Resurrecting the Avant-Garde is a 16-minute interview with film historian Peter Hames. He talks about the film and the surprises it has to offer, almost like he’s prepping the viewer for it, and then talks a bit about the symbolism and Gothic elements found within. There’s a little about the novel on which the film is based, suggesting that the film actually sticks pretty close to it, and then he talks a bit about Jireš’ other work, the Czech New Wave, and how it ended with the Soviet invasion. Though I would have hoped for a commentary this feature still works as a decent primer for the film and its stylistic choices, as well as a quick overview of Jireš’ films.

Criterion then includes two interviews from 2006 (I assume for another DVD edition) featuring actors Jaroslava Schallerová and Jan Klusák. Schallerová basically just goes over getting the role and the general experience of making the film over the summer holiday. Klusák’s proves to be more interesting since he considers the film the worst experience of his life, asked to do things by the director that weren’t in the script (he figures they were left out of the script because he wouldn’t have signed on if they were there). He mentions he was actually supposed to score the film though dropped out of that simply because the experience exhausted him. A rather frank and intriguing interview. Both run about 6-minutes each.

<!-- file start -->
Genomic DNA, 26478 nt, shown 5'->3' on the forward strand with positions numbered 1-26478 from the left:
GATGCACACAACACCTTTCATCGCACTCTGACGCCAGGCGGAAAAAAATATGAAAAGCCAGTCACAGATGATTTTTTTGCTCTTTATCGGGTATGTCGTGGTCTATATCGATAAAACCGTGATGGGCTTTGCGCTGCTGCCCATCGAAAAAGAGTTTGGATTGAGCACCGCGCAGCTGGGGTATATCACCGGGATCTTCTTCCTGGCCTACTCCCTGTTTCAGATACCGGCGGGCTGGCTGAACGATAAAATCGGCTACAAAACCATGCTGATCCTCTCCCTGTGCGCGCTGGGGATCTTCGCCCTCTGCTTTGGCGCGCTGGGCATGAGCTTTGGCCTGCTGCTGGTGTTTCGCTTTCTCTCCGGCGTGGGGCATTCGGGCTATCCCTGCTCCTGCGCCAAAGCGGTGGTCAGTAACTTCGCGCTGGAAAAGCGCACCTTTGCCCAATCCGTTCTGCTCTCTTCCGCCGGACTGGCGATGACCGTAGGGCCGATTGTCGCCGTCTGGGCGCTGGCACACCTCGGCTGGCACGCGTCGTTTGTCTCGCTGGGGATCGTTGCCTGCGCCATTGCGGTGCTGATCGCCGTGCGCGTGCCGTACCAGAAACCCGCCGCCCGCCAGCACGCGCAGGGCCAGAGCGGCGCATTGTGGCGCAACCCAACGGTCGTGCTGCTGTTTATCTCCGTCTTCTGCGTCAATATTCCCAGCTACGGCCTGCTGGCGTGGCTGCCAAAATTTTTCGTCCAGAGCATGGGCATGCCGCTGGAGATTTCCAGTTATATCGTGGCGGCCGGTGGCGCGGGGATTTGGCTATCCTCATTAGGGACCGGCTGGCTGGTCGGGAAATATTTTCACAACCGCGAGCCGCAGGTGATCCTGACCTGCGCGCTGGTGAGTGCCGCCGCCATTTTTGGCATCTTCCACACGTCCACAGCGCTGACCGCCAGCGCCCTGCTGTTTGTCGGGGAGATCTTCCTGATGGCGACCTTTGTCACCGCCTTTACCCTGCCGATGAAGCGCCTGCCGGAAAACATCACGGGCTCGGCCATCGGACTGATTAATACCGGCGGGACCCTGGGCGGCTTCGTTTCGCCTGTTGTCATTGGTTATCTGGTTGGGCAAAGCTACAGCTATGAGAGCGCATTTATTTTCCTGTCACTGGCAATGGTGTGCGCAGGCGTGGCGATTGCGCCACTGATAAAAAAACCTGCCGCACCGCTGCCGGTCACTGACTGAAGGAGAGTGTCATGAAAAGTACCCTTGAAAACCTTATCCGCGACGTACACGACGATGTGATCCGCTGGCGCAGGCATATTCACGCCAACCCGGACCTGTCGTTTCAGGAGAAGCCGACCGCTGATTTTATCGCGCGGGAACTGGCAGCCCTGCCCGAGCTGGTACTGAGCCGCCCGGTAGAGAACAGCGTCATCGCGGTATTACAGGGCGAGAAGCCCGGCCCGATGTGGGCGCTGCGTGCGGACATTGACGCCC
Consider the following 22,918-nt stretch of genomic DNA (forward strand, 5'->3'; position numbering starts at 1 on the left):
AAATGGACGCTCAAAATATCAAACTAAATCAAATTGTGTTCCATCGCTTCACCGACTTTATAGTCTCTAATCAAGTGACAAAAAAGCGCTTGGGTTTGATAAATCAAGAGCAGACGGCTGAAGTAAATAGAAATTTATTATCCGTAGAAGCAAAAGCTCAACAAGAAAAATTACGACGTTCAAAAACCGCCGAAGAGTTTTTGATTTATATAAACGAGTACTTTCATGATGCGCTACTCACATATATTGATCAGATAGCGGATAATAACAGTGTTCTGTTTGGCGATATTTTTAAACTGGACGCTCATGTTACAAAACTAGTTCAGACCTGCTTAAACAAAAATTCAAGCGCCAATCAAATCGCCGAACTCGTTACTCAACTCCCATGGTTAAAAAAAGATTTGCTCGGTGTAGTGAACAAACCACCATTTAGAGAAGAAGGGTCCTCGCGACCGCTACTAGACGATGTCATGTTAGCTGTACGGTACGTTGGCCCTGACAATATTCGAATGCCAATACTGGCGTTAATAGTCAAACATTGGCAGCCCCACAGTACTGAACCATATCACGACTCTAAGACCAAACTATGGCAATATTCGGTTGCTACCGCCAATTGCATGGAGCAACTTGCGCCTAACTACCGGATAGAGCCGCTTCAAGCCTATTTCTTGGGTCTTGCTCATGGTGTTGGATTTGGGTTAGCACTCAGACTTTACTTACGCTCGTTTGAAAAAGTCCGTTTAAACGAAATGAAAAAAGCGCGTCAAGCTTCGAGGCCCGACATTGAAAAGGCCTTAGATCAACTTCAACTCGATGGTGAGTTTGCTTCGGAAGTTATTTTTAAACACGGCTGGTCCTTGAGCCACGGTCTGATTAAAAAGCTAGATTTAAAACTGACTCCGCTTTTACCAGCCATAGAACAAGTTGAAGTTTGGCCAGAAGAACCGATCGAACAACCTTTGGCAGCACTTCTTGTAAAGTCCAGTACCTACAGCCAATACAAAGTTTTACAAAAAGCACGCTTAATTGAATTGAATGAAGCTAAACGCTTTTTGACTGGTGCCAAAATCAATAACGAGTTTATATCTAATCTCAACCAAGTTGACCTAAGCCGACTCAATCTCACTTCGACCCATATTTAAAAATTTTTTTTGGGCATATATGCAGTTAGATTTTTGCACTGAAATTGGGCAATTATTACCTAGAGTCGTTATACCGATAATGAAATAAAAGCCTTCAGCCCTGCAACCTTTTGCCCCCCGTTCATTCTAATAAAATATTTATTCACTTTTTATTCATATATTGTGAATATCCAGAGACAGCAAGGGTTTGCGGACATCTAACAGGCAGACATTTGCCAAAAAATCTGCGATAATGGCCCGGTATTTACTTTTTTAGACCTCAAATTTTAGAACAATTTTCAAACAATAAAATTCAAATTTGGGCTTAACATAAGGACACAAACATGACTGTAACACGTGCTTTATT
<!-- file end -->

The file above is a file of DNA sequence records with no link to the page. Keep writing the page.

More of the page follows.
Criterion then devotes space to The Valerie Project score, which is of course presented as an alternate track for the film. Accompanying this is More Than a Soundtrack: The Valerie Project, which is a 15-minute interview with Joseph A. Gervasi and Greg Weeks. The two just give a general overview on the collaboration and why they chose to write an alternate score for the film. They talk about the film’s imagery and how they used it to influence their music, pointing out some sequences where their score interprets certain sequences differently than the original score. They then talk about the performances and how awful it was traveling with the instruments and rather large band. We’re also treated to some footage from the screenings. It’s an interesting and rather unique venture, and I’m pleased that Criterion felt the need to include the actual track while also offering some history and context on it.

The insert then includes an essay by Jana Prikryl, who first tries to simplify the plot and then goes into a little more detail about the Czech film industry after the Soviet invasion, and where officials saw Jireš in it (despite the fact Soviet officials hated Valerie they apparently thought he would be a good director to make “accessible” mainstream fair).

I still think a commentary would have been appropriate but as it stands the supplements are still all pretty good, even giving one a better understanding of the film and what it’s seeking to accomplish.

8/10

CLOSING

An excellent edition all around sporting a great audio/video presentation and an excellent set of supplements. It comes with a very high recommendation.


View packaging for this Blu-ray